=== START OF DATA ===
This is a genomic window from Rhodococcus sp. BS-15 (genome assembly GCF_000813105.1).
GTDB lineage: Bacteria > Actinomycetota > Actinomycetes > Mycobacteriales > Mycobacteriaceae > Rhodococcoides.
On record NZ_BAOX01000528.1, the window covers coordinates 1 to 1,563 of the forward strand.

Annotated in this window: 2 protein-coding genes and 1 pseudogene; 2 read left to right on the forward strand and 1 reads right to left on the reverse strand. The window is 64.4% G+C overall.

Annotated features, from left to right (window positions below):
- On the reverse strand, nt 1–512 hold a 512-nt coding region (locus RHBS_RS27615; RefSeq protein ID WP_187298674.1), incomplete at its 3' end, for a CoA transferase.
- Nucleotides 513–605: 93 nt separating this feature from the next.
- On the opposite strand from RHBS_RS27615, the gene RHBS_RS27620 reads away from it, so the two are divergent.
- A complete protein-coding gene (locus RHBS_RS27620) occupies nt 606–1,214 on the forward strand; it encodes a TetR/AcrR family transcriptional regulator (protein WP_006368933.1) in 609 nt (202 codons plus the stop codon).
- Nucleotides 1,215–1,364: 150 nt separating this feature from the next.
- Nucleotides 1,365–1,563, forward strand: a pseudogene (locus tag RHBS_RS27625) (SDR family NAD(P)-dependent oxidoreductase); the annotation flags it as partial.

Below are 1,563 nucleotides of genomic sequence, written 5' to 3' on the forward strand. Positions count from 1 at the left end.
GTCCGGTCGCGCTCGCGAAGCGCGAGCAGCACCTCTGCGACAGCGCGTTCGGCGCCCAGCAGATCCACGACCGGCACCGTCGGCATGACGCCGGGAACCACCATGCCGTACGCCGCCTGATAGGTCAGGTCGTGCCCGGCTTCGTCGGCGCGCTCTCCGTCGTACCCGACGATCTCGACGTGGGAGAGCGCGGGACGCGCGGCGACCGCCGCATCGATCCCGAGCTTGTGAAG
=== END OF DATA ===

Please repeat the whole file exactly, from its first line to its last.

This is a genomic window from Rhodococcus sp. BS-15 (genome assembly GCF_000813105.1).
GTDB lineage: Bacteria > Actinomycetota > Actinomycetes > Mycobacteriales > Mycobacteriaceae > Rhodococcoides.
On record NZ_BAOX01000528.1, the window covers coordinates 1 to 1,563 of the forward strand.

Annotated in this window: 2 protein-coding genes and 1 pseudogene; 2 read left to right on the forward strand and 1 reads right to left on the reverse strand. The window is 64.4% G+C overall.

Annotated features, from left to right (window positions below):
- On the reverse strand, nt 1–512 hold a 512-nt coding region (locus RHBS_RS27615; RefSeq protein ID WP_187298674.1), incomplete at its 3' end, for a CoA transferase.
- Nucleotides 513–605: 93 nt separating this feature from the next.
- On the opposite strand from RHBS_RS27615, the gene RHBS_RS27620 reads away from it, so the two are divergent.
- A complete protein-coding gene (locus RHBS_RS27620) occupies nt 606–1,214 on the forward strand; it encodes a TetR/AcrR family transcriptional regulator (protein WP_006368933.1) in 609 nt (202 codons plus the stop codon).
- Nucleotides 1,215–1,364: 150 nt separating this feature from the next.
- Nucleotides 1,365–1,563, forward strand: a pseudogene (locus tag RHBS_RS27625) (SDR family NAD(P)-dependent oxidoreductase); the annotation flags it as partial.

Below are 1,563 nucleotides of genomic sequence, written 5' to 3' on the forward strand. Positions count from 1 at the left end.
GTCCGGTCGCGCTCGCGAAGCGCGAGCAGCACCTCTGCGACAGCGCGTTCGGCGCCCAGCAGATCCACGACCGGCACCGTCGGCATGACGCCGGGAACCACCATGCCGTACGCCGCCTGATAGGTCAGGTCGTGCCCGGCTTCGTCGGCGCGCTCTCCGTCGTACCCGACGATCTCGACGTGGGAGAGCGCGGGACGCGCGGCGACCGCCGCATCGATCCCGAGCTTGTGAAG